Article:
With Season 9 of Curb Your Enthusiasm poised to become the next water cooler show of the fall, fans can only speculate as to the ridiculous situations that Larry David will find himself in – alongside a stellar returning cast of regulars including Jeff Garlin, Cheryl Hines, Susie Essman, J.B. Smoove, Bob Einstein, Richard Lewis, Ted Danson and Mary Steenburgen.
Garlin, who has portrayed David's manager since the beginning, said of the return after a five-year hiatus, "It felt like putting on an old pair of shoes."
While the metaphor is certainly appropriate as to illustrate not only a sense of nostalgia, but also comfort and reliability amongst the cast, crew, directors and writers – who all seem to work effortlessly to bring Larry David's neuroses to life – it also awakens a lesser-known aspect of the show: Larry David has had a lot to say about sneakers during the past eight seasons.
We've compiled the best Curb Your Enthusiasm sneaker gems for all you schmohawks and shoe whores out there.
Keep it simple
Although a shoe like the Nike Monarch has enjoyed an uptick in interest in recent years thanks to the normcore attributes of the silhouette, Larry David often favored the appropriately-named Simple Shoes during his sitcom run.
Usually opting for the label's most popular OS silhouette, the barebones shoe combines a memory foam insole with an unexpectedly on-trend chunky shape, and comes in understated colors like black, navy, taupe, and olive. Not only are they perfectly suitable for men of all ages, but the suede versions only retail for $70 a pair.
The shoes are part of the outfit
One of Larry David's greatest crusades was his staunch opposition to removing his shoes when someone asked him to do so while attending a dinner party hosted by a former male porn star (portrayed by Bob Odenkirk). Sure, he was worried about literally getting cold feet, but perhaps he was equally concerned that he'd lose a crucial part of his entire look. That, or once you remove one piece of clothing could lead to more coming off when you're at a porn star's crib.
But also, a lot of time and consideration is put into choosing the right shoes for any occasion. So why let someone's stupid rules cramp your style? No one has ever successfully flexed on the 'gram in a pair of socks.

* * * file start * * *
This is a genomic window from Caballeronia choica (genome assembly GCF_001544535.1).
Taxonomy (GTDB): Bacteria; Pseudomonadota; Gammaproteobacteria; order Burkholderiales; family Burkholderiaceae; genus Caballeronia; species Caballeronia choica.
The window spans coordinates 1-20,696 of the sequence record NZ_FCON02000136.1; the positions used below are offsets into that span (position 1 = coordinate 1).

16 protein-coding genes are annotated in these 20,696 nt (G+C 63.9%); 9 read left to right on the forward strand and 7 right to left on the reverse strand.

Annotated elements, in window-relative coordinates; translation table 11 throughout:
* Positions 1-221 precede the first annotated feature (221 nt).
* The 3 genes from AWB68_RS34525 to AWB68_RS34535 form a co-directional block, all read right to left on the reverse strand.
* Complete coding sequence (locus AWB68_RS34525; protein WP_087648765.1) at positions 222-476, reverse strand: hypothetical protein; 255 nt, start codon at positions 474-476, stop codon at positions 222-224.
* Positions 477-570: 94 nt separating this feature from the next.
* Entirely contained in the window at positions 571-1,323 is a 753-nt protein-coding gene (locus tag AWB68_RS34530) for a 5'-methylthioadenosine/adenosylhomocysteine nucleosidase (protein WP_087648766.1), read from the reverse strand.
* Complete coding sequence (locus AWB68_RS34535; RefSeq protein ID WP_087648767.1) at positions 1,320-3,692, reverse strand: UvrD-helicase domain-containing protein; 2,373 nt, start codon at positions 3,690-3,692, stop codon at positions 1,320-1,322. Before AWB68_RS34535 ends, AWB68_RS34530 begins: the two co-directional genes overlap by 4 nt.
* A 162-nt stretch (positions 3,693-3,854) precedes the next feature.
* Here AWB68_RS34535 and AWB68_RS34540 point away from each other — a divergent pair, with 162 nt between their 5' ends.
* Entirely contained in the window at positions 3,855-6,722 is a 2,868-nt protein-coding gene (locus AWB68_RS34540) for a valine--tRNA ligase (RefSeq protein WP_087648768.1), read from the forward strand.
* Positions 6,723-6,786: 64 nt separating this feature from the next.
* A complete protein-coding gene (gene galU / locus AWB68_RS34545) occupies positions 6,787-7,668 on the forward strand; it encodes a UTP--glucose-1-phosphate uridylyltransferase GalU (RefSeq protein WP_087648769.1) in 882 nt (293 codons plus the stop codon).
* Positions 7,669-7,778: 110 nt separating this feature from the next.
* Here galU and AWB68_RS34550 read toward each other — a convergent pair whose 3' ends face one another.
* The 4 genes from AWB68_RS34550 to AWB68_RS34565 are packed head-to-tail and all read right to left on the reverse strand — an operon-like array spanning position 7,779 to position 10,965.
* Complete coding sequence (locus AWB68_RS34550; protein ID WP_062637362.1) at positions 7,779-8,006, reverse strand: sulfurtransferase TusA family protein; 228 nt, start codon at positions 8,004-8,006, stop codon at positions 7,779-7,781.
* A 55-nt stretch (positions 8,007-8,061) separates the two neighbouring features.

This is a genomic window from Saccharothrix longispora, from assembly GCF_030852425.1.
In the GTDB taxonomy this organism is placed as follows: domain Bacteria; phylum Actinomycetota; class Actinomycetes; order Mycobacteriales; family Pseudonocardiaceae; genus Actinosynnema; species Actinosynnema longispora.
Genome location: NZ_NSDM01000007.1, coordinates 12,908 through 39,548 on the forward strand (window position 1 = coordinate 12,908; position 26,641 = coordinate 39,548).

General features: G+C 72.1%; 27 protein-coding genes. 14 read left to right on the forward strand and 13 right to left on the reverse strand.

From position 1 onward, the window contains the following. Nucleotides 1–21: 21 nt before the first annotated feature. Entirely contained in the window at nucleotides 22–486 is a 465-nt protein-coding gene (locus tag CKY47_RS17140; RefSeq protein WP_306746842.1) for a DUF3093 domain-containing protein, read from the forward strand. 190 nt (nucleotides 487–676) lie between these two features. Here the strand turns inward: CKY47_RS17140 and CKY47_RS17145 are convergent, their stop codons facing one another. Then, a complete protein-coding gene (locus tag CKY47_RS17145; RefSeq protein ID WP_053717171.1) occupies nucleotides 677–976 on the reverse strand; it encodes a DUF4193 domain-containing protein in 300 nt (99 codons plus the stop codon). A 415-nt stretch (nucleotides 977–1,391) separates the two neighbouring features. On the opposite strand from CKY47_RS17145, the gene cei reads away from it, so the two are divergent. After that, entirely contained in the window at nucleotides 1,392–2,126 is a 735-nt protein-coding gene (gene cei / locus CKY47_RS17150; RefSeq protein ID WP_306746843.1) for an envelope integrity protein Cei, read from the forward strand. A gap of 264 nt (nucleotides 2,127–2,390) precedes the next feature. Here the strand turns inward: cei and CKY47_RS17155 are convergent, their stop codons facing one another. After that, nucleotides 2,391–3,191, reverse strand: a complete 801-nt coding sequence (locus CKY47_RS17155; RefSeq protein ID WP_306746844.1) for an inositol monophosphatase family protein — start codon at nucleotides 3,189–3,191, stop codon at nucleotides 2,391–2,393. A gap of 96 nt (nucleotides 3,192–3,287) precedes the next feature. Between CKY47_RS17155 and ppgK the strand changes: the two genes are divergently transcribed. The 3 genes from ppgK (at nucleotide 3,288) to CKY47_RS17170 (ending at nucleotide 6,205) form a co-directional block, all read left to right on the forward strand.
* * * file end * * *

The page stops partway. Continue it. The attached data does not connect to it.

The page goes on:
You can't go wrong with gray
In the fifth episode of the second season, "The Thong," Larry remarks: "I'm really happy with my new sneakers. You know, 'cause they're gray. And, if you think about it's a good color, 'cause white is really too bright and black is like a pair of shoes. And gray is kind of like right in the middle. They look good."
David is spot-on with his assessment when it comes to choosing a sneaker colorway. Whether it's the chunky Triple S model from Balenciaga, or something more affordable like the New Balance 990, gray is a color that goes with pretty much everything.
In 2014, The Guardian proclaimed it was the "color of the decade," stating that the subtle hue "has become a fashion color, signifying good taste."
Vogue echoed the publication's sentiments a year later, boasting: "The color has been a fashion staple since as long as fashion has existed: It’s unexpectedly flattering, entirely urban, and strikes that happy balance between black’s severity and white’s impracticality."
In a fictional universe where nothing gets past Larry David's laser-like focus on the mundane, his shoes are a reflection that you don't need color to be bold.
Literally anyone can flex in Jordans
Technically this photograph was taken during Larry David's equally sneaker-laden days at Seinfeld, but here, he's having a great sneaker moment, instead of noted Nike Shox fan and low-key sneaker icon Jerry Seinfeld.
What David illustrates is that there is no expiration date for when you have to stop wearing Jordans, or other statement sneakers. You just have to be willing to own them and rock them in a way that's true to you. In this case, he effortlessly pulls off the 6s while giving Seinfeld some last-minute advice inside of Monk's Coffee Shop.
Be vigilant about your grail footwear
However, in the world of Curb Your Enthusiasm, Larry David handles a personal case of stolen kicks in a very Larry David-esque manner. He confronts the perpetrator, who was mistakenly given the wrong pair of shoes a few days after the incident, and wears him down through talking in circles and thinly-veiled passive-aggression. It's a strategy that won't work in most cases of stolen sneakers, but props to him for getting back his property.
There's money in the sneaker game
As much as people bemoan the state of the sneaker industry due to the resale aftermarket, there's no denying that it has become a sound investment, propelling forward resellers like Benjamin Kickz and Allen Kuo, who count musicians and athletes as prominent clients as they build their empires.
In a Curb Your Enthusiasm context, the idea that there's money in sneakers is taken literally. In one episode, Larry David finds out that Marty Funkhouser uses his sweaty New Balance sneakers like a piggy bank. Even if the source of the money doesn't smell quite right, income is income, isn't it?
Now check out 12 moments that prove Seinfeld’s style is still relevant today.